Sold Out Edition. First to meet our bottom line by submitting their best offer will take this beautiful piece home.
Richard Macdonald - La Fuite du Temps
Bronze, dated 1990
Signed and signed on the base
Size: 13.5' x 17'
Mint Condition, COA included.
La Fuite du Temps; meaning, The passage of time. This was one of MacDonalds more sought after sculptures that quickly saw the series sell out. After selling out he created a smaller series of 950 units.
Guided by the belief that art is an engagement with human beings, Richard Macdonald bases his studio practice on direct interaction with live models. His creative process involves a model, a dancer or an athlete the artist is portraying, a sculpting stand and tools and clay. The work is then born from the communication between the master and the subject, right in front of their eyes.
During this process, Macdonald usually spends two to four hours with the model, studying the dynamic and the mechanics of the poses. Interestingly, he refuses to take any photographs and makes a large number of sketches on paper and in clay. This singles out Richard Macdonald as one of the rare sculptors who does not resort to modern technologies, but keeps the method original and organic. “My goal is to make fine art, and fine art comes from the soul,” said the artist about his practice, revealing his interest in the immortal. This is why he creates in the lasting bronze, with a goal is to leave a lasting legacy for the generations to come.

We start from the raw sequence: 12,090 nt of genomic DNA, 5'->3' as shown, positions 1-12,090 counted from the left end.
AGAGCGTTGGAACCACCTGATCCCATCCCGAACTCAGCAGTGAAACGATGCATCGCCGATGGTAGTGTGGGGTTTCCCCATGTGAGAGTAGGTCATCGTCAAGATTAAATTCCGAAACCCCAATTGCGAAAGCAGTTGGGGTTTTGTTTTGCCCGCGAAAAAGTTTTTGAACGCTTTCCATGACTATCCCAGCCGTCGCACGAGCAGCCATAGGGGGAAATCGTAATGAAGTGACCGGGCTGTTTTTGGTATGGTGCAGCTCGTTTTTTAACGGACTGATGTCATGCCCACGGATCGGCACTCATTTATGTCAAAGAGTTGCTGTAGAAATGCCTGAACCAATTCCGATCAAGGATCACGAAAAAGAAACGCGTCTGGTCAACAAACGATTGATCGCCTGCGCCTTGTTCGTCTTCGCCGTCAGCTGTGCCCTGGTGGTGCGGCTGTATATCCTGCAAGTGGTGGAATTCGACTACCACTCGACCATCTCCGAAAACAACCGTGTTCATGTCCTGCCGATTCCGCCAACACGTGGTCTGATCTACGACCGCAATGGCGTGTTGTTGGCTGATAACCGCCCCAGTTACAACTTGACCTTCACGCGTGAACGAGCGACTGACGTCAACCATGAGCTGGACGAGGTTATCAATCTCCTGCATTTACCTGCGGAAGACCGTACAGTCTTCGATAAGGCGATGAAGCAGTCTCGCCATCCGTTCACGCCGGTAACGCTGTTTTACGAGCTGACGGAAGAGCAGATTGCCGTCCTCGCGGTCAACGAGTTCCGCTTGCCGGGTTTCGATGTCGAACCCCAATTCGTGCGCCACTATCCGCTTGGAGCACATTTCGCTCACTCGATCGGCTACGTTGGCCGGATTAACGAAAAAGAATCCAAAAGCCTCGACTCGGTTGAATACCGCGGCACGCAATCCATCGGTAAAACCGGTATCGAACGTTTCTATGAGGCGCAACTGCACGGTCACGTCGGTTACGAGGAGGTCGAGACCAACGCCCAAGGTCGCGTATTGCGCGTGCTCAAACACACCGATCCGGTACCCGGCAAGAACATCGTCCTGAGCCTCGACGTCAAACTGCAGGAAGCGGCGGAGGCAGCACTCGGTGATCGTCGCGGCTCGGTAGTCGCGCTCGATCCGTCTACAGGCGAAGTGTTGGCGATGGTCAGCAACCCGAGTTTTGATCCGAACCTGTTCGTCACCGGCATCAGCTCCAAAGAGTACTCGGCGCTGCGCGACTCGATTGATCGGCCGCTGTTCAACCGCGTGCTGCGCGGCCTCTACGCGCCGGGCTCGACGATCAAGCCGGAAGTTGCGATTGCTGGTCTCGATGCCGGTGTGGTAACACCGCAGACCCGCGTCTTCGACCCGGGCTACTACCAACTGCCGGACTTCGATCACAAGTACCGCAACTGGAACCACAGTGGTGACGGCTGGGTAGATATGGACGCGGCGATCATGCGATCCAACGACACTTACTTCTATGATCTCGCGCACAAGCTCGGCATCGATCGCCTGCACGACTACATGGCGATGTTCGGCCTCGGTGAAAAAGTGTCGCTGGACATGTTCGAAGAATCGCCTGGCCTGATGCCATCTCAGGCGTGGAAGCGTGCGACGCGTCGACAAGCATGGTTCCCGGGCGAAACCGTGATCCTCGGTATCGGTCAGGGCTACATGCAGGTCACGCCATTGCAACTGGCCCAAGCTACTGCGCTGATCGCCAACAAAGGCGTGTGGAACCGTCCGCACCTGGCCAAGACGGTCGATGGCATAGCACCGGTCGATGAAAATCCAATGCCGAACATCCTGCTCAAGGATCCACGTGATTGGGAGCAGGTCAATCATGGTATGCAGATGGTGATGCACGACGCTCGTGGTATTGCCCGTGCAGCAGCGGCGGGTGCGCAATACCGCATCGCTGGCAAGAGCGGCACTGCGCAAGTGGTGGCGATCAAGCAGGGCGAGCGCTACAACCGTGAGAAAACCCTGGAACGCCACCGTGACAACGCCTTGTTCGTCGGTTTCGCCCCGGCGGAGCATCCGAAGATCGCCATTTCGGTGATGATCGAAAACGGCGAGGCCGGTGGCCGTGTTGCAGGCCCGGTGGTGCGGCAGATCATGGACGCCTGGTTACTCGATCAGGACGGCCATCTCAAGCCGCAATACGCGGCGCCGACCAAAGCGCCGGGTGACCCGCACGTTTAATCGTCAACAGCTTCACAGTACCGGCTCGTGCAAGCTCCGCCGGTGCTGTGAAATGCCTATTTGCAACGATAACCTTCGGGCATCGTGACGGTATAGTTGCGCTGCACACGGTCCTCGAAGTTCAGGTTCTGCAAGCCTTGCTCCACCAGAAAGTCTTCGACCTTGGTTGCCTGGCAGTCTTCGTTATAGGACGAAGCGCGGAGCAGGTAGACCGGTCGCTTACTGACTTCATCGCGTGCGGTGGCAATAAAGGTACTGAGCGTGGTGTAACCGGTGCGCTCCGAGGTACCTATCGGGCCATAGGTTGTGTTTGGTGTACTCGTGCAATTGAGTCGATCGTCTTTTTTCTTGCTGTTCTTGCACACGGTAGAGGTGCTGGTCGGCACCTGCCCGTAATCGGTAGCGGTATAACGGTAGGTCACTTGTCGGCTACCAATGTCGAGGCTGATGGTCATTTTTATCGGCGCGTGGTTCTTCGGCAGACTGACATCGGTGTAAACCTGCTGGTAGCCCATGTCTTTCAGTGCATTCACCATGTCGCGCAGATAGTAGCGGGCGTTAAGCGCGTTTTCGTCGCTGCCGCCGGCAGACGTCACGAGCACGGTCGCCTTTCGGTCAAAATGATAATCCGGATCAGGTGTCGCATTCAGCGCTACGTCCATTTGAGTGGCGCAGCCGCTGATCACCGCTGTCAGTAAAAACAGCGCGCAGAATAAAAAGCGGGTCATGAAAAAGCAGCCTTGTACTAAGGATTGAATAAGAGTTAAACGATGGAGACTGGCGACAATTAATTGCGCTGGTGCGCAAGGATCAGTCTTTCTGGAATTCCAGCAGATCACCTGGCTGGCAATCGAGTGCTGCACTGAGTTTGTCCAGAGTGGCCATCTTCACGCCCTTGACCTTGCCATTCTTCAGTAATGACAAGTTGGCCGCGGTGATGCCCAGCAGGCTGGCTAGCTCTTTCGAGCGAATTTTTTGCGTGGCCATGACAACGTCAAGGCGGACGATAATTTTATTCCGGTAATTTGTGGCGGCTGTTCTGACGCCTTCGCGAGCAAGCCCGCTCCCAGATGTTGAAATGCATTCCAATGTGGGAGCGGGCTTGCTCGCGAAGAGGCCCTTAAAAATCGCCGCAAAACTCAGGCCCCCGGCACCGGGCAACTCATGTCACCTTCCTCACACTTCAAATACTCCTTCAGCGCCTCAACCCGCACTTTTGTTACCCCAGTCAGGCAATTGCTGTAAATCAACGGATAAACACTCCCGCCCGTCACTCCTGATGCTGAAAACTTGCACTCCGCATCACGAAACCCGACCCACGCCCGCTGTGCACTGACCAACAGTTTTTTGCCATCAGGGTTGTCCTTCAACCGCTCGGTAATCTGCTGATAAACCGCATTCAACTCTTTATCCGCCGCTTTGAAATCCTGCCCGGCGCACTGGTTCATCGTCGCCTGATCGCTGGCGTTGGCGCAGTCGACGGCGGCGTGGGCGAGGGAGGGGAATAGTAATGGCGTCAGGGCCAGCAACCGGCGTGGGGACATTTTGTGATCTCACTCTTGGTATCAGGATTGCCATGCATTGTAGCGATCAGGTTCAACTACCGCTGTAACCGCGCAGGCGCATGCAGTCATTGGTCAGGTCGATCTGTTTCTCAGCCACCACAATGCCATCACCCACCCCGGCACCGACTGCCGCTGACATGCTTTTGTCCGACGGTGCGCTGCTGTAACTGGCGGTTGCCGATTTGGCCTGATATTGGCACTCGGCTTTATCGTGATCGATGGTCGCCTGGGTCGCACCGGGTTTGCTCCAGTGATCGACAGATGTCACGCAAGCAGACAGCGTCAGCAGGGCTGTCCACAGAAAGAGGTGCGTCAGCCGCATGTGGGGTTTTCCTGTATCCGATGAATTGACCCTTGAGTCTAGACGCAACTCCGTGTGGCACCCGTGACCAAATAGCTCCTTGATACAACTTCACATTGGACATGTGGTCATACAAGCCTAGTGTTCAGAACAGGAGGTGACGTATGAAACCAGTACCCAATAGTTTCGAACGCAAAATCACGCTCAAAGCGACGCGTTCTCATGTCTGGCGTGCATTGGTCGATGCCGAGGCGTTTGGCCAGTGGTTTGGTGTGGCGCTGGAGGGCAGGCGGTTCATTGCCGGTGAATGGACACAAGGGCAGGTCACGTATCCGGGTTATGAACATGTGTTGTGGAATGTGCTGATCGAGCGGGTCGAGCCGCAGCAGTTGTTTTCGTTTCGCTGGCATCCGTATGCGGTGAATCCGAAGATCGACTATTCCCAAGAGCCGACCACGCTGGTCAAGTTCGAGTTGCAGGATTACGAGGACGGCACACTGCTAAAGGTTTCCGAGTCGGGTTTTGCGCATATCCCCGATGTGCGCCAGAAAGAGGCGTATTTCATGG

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About Richard Macdonald
Devoted to exploring of the human form, Richard Macdonald is often regarded as the world’s leading figurative sculptor today. This ingenious aesthete has been creating bronze sculptures with a relentless enthusiasm for over thirty years. Often described as Realism, his work is a part of the neo-figurative movement and it is greatly inspired by motion and the art of dance.
Originally, Richard Macdonald was classically trained as a painter, having graduated Cum laude from the Art Center College of Design in 1971. His career began in the world of illustration, where the artist was frequently required to illustrate sporting events, including the Olympics. After a decade in illustration, he wanted to pursue another medium and his fascination with human body brought him to sculpture.
In 1983, Macdonald officially retired as an illustrator and immersed himself into a three-dimensional creative universe. His talent helped accelerate his career as a sculptor, as the artist quickly rose to international prominence. Celebrated for its dynamism, refinement and